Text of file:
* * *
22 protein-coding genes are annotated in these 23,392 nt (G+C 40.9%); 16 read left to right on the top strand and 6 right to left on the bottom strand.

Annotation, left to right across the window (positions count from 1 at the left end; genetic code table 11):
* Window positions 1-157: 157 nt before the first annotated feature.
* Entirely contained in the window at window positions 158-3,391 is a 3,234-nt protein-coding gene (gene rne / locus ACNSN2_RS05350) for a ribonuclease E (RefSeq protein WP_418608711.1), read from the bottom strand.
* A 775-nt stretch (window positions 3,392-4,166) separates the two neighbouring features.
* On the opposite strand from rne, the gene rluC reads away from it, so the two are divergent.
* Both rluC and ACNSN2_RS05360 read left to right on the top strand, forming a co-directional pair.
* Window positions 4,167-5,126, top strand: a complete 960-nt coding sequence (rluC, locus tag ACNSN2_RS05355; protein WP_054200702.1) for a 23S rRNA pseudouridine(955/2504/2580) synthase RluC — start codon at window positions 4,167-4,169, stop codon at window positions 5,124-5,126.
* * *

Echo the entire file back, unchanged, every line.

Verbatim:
22 protein-coding genes are annotated in these 23,392 nt (G+C 40.9%); 16 read left to right on the top strand and 6 right to left on the bottom strand.

Annotation, left to right across the window (positions count from 1 at the left end; genetic code table 11):
* Window positions 1-157: 157 nt before the first annotated feature.
* Entirely contained in the window at window positions 158-3,391 is a 3,234-nt protein-coding gene (gene rne / locus ACNSN2_RS05350) for a ribonuclease E (RefSeq protein WP_418608711.1), read from the bottom strand.
* A 775-nt stretch (window positions 3,392-4,166) separates the two neighbouring features.
* On the opposite strand from rne, the gene rluC reads away from it, so the two are divergent.
* Both rluC and ACNSN2_RS05360 read left to right on the top strand, forming a co-directional pair.
* Window positions 4,167-5,126, top strand: a complete 960-nt coding sequence (rluC, locus tag ACNSN2_RS05355; protein WP_054200702.1) for a 23S rRNA pseudouridine(955/2504/2580) synthase RluC — start codon at window positions 4,167-4,169, stop codon at window positions 5,124-5,126.